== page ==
Paul Jennings, partner at Bates Wells Braithwaite, which is representing the drivers, told Business Insider that the ruling could prove to be very expensive for Uber if drivers seek to claim back pay that they may have missed out on.
Uber has argued that since its drivers are "self-employed", they do not need to provide the basic benefits and safeguards that come with a formal employment contract.
It had appealed an Employment Tribunal case past year, brought by two former drivers, that ruled that drivers were effectively working for Uber while the app was switched on, and were not able to make themselves available to other operators as Uber claimed.
They claimed Uber was acting illegally by not giving drivers basic worker rights (such as holiday pay and the minimum wage) and won. The company this year has faced a wave of challenges for its brash business style and aggressive expansion, including allegations it does not properly vet its drivers and that it uses software to deceive authorities in areas where Uber's introduction was resisted. A July report by Labour MP Frank Field outlined that, because of the way Uber had structured its business, drivers in the United Kingdom were taking home as little as $2.64 an hour - less than a third of what they were entitled to under the country's National Living Wage.More news: SAFA point to development following World Cup qualification failure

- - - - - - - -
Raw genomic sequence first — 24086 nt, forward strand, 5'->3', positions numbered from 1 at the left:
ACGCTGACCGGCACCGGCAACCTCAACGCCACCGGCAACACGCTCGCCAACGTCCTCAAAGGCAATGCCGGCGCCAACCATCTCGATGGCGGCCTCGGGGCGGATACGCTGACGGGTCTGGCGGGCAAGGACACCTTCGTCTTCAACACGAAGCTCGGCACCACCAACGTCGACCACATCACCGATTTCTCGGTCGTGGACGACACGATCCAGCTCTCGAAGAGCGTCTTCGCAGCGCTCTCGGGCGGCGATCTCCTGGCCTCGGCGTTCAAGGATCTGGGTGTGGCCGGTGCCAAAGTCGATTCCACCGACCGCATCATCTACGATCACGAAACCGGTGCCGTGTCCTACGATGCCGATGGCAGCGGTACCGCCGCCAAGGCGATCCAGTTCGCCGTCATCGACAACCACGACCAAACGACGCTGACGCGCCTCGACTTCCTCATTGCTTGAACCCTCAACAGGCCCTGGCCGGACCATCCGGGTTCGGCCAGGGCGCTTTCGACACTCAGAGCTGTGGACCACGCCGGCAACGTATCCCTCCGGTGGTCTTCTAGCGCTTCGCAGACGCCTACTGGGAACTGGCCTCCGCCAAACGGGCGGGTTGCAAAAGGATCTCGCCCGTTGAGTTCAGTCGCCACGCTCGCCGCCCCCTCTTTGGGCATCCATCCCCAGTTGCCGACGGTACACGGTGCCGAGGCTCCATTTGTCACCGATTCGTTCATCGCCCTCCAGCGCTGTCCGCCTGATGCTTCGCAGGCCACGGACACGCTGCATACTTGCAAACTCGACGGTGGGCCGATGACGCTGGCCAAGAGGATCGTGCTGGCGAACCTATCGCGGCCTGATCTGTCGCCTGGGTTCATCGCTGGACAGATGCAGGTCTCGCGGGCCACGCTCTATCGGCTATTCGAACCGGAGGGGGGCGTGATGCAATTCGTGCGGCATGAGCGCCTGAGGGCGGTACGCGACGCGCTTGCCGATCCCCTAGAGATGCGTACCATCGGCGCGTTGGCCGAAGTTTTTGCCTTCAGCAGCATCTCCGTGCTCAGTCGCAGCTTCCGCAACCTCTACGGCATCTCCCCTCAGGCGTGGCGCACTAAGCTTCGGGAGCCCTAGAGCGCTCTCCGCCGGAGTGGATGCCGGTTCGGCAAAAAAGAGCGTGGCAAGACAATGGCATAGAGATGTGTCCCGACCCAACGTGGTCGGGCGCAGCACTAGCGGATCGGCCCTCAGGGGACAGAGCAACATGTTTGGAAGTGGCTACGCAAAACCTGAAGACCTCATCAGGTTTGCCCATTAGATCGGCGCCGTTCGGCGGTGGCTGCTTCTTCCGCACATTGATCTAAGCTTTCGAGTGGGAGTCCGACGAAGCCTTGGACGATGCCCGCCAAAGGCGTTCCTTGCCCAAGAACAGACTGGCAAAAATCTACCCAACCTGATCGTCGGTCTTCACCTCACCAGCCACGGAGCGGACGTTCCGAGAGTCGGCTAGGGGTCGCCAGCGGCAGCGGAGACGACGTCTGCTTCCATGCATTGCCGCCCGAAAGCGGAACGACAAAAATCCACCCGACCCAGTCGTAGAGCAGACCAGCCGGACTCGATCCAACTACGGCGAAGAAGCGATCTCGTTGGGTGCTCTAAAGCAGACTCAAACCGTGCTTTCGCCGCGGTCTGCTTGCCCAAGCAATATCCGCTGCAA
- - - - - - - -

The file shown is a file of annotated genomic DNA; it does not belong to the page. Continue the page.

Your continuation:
Maria Ludkin, legal director of the GMB, which took the original tribunal case, said: "Uber must now face up to its responsibilities and give its workers the rights to which they are entitled". Uber is planning to appeal the decision, meaning that the case could end up being dragged through the Court of Appeal and the Supreme Court.
"It is astonishing that the employment tribunal granted the two drivers worker status".
TUC general secretary Frances O'Grady said: "Uber should throw in the towel and accept today's judgment". The ruling could also have ramifications for other companies operating in the UK's so-called gig economy, such as Deliveroo. Sham self-employment exploits people and scams the taxman.
Experts say the ruling could have a substantial impact on Uber's British business model, as well as those for similar companies who rely heavily on contractors.